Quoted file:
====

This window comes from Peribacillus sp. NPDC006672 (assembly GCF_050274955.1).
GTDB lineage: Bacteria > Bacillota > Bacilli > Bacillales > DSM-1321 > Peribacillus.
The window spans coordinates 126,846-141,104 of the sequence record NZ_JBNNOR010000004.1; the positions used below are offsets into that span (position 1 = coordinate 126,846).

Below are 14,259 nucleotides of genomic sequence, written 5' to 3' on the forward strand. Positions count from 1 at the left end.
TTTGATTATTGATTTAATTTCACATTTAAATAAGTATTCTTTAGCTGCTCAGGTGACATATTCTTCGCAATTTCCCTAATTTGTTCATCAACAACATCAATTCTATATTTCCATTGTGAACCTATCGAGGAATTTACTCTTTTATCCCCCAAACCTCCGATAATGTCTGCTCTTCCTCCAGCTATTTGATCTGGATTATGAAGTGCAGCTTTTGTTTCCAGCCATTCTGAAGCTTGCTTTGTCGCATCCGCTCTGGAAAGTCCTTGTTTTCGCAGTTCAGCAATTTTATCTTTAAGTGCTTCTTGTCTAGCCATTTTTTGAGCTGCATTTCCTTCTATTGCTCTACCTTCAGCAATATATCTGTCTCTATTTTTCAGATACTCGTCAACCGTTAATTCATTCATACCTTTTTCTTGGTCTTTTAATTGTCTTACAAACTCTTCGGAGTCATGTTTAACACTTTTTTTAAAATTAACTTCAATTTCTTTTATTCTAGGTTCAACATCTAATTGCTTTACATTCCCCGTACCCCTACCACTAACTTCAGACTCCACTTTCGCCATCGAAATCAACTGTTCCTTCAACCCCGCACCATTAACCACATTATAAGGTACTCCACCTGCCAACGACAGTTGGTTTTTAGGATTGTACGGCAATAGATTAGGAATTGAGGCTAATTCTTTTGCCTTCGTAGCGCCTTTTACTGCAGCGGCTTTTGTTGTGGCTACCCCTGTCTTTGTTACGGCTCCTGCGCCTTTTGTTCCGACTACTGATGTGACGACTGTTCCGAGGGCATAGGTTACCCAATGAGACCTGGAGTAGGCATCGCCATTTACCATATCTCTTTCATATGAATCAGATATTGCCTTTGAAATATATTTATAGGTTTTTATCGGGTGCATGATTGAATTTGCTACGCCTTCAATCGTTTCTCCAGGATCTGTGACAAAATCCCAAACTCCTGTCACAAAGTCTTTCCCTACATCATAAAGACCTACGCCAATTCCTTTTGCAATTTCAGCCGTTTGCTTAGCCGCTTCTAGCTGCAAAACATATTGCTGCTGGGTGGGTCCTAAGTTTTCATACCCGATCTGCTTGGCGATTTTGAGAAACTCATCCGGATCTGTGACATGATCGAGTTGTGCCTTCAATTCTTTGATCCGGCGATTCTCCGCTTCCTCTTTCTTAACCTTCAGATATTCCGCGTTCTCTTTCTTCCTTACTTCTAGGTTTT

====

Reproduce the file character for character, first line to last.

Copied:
This window comes from Peribacillus sp. NPDC006672 (assembly GCF_050274955.1).
GTDB lineage: Bacteria > Bacillota > Bacilli > Bacillales > DSM-1321 > Peribacillus.
The window spans coordinates 126,846-141,104 of the sequence record NZ_JBNNOR010000004.1; the positions used below are offsets into that span (position 1 = coordinate 126,846).

Below are 14,259 nucleotides of genomic sequence, written 5' to 3' on the forward strand. Positions count from 1 at the left end.
TTTGATTATTGATTTAATTTCACATTTAAATAAGTATTCTTTAGCTGCTCAGGTGACATATTCTTCGCAATTTCCCTAATTTGTTCATCAACAACATCAATTCTATATTTCCATTGTGAACCTATCGAGGAATTTACTCTTTTATCCCCCAAACCTCCGATAATGTCTGCTCTTCCTCCAGCTATTTGATCTGGATTATGAAGTGCAGCTTTTGTTTCCAGCCATTCTGAAGCTTGCTTTGTCGCATCCGCTCTGGAAAGTCCTTGTTTTCGCAGTTCAGCAATTTTATCTTTAAGTGCTTCTTGTCTAGCCATTTTTTGAGCTGCATTTCCTTCTATTGCTCTACCTTCAGCAATATATCTGTCTCTATTTTTCAGATACTCGTCAACCGTTAATTCATTCATACCTTTTTCTTGGTCTTTTAATTGTCTTACAAACTCTTCGGAGTCATGTTTAACACTTTTTTTAAAATTAACTTCAATTTCTTTTATTCTAGGTTCAACATCTAATTGCTTTACATTCCCCGTACCCCTACCACTAACTTCAGACTCCACTTTCGCCATCGAAATCAACTGTTCCTTCAACCCCGCACCATTAACCACATTATAAGGTACTCCACCTGCCAACGACAGTTGGTTTTTAGGATTGTACGGCAATAGATTAGGAATTGAGGCTAATTCTTTTGCCTTCGTAGCGCCTTTTACTGCAGCGGCTTTTGTTGTGGCTACCCCTGTCTTTGTTACGGCTCCTGCGCCTTTTGTTCCGACTACTGATGTGACGACTGTTCCGAGGGCATAGGTTACCCAATGAGACCTGGAGTAGGCATCGCCATTTACCATATCTCTTTCATATGAATCAGATATTGCCTTTGAAATATATTTATAGGTTTTTATCGGGTGCATGATTGAATTTGCTACGCCTTCAATCGTTTCTCCAGGATCTGTGACAAAATCCCAAACTCCTGTCACAAAGTCTTTCCCTACATCATAAAGACCTACGCCAATTCCTTTTGCAATTTCAGCCGTTTGCTTAGCCGCTTCTAGCTGCAAAACATATTGCTGCTGGGTGGGTCCTAAGTTTTCATACCCGATCTGCTTGGCGATTTTGAGAAACTCATCCGGATCTGTGACATGATCGAGTTGTGCCTTCAATTCTTTGATCCGGCGATTCTCCGCTTCCTCTTTCTTAACCTTCAGATATTCCGCGTTCTCTTTCTTCCTTACTTCTAGGTTTT